Sir Gus is head of the civil service
The UK's top civil servant says he remains concerned that someone prepared to leak data that could damage national security is still at the Home Office.
MPs have been asking Sir Gus O'Donnell why he decided to ask police to investigate Home Office leaks to Tory frontbencher Damian Green.
He said it turned out those leaks had not been a national security matter but up to 40 others in 2005-2007 had been.
The police investigation failed to find the source of those leaks, he said.
A cross-party committee of MPs is investigating how police were allowed to search shadow immigration minister Mr Green's Commons office without a warrant in November 2008.
The Cabinet Office has been criticised for calling in police to investigate leaks - on the grounds that there had already been "considerable damage to national security" as a result.
A later review of events concluded the leaks which former Home Office worker Christopher Galley passed to Mr Green had been embarrassing for the government, but were not matters of national security.
But Cabinet Secretary Sir Gus told MPs investigating the events the Cabinet Office letter had been right - as there had been "up to 40" leaks "potentially from the Home office" between 2005 and 2007.
Some of those "involved some leaks of highly sensitive material of importance to national security" and some "potentially" involved breaches of the Official Secrets Act.
These had followed a "very similar" pattern to the Christopher Galley leaks - and they hoped by asking police to investigate they might lead them to the earlier, more serious leaks.
"The investigation was not successful in discovering the source of the national security leaks, I remain concerned about this," he told MPs.
He quoted an interview by former shadow home secretary David Davis - who told the BBC last year that "in about half the cases" of information passed to the Conservatives, they decided not to publish - sometimes for national security reasons.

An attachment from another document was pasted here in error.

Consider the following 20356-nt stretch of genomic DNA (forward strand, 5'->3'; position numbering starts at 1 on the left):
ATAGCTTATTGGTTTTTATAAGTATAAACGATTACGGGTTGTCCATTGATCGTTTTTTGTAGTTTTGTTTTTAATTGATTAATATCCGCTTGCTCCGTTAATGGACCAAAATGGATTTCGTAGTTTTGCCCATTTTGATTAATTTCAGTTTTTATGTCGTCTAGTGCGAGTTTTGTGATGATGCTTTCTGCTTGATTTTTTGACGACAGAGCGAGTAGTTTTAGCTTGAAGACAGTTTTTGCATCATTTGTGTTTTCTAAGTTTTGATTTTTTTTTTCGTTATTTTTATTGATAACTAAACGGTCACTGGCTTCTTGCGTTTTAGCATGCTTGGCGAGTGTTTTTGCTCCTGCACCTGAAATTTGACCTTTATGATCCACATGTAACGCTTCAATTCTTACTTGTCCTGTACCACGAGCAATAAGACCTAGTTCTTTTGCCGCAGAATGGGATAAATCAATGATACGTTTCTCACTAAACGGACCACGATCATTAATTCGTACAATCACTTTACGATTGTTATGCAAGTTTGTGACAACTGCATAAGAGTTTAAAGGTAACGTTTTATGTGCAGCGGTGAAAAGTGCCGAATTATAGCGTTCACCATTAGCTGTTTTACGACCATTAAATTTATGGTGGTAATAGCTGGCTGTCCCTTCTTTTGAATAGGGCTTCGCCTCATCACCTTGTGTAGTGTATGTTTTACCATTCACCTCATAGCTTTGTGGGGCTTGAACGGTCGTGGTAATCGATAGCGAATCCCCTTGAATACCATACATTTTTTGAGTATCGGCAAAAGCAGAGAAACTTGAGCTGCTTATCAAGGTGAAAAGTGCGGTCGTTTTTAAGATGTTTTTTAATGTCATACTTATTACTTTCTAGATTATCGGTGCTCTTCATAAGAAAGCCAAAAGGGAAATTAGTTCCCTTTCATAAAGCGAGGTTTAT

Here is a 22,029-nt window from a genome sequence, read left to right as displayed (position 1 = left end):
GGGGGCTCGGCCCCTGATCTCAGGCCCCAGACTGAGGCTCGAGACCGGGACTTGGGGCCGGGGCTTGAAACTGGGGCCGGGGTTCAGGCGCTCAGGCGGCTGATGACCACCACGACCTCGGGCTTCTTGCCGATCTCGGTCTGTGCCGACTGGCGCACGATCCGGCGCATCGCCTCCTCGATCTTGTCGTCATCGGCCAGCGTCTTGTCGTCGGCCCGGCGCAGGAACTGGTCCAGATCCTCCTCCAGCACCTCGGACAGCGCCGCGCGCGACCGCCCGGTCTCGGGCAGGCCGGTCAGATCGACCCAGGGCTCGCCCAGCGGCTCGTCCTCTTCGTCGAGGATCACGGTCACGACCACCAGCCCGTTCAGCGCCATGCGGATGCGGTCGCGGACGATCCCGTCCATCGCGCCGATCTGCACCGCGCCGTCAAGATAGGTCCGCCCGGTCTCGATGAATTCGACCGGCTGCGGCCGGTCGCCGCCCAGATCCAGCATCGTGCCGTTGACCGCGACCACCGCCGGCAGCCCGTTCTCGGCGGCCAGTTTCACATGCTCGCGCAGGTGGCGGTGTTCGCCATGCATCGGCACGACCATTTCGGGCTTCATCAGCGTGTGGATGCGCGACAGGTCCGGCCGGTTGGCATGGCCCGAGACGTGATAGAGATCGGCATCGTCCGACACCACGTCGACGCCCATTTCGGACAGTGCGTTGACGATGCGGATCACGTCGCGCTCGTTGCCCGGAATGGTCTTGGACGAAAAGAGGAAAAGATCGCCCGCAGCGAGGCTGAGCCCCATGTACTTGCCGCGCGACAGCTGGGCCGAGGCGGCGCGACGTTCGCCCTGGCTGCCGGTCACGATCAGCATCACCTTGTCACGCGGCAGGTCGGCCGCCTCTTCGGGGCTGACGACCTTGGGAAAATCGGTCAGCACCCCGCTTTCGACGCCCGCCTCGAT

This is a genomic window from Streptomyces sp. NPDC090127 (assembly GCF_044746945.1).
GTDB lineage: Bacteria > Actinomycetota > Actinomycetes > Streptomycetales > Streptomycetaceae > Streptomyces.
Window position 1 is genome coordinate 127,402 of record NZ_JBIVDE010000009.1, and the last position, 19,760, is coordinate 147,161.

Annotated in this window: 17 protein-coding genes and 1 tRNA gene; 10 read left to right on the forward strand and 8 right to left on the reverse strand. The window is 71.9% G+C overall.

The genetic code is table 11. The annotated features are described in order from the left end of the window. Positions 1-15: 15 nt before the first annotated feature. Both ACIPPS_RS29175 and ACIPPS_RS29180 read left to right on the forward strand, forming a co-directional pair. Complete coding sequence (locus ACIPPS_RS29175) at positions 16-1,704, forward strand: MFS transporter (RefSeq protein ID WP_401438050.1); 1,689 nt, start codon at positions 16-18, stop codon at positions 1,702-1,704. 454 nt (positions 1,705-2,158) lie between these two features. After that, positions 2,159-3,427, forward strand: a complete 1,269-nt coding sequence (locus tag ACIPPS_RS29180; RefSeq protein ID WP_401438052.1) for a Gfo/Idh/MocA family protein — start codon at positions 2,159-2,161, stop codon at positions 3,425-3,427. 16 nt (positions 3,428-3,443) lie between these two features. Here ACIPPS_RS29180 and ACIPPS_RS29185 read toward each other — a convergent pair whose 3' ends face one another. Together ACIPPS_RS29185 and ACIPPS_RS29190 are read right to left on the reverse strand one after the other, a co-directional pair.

Sir Gus said that showed there was much more information being leaked: "That is very worrying and I remain worried."
He added: "At the moment we have no new information to guide us on that."
But the committee questioned his rationale and suggested there may have been a degree of "hyperbole" in Mr Davis's comments.
Sir Gus agreed that the leaks Mr Galley admitted to were not national security matters and should have been dealt with as a "civil service code issue" and internal disciplinary procedures.
He said he might be reluctant to ask the police to investigate in future because of "the extent to which you completely lose control when you hand over to the police".
He said he had not known an MP was about to be arrested, or that it was done on the basis of "things that didn't actually get into the national security area at all".
"If I had been consulted .. I would have said: 'If it was on the basis of that they should not have gone anywhere near an arrest'."
"We did not determine the conduct of the investigation, nor were we consulted by the police on the decisions to make arrests."
Ashford MP Mr Green was never charged but was held for nine hours by counter-terrorism police in November 2008 as part of the leaks investigation.
An official inquiry into events later ruled the police action had not been "proportionate" and the leaks had never threatened national security.
Christopher Galley, the civil servant arrested for leaking documents to Mr Green, was also not charged but was later sacked for gross professional misconduct.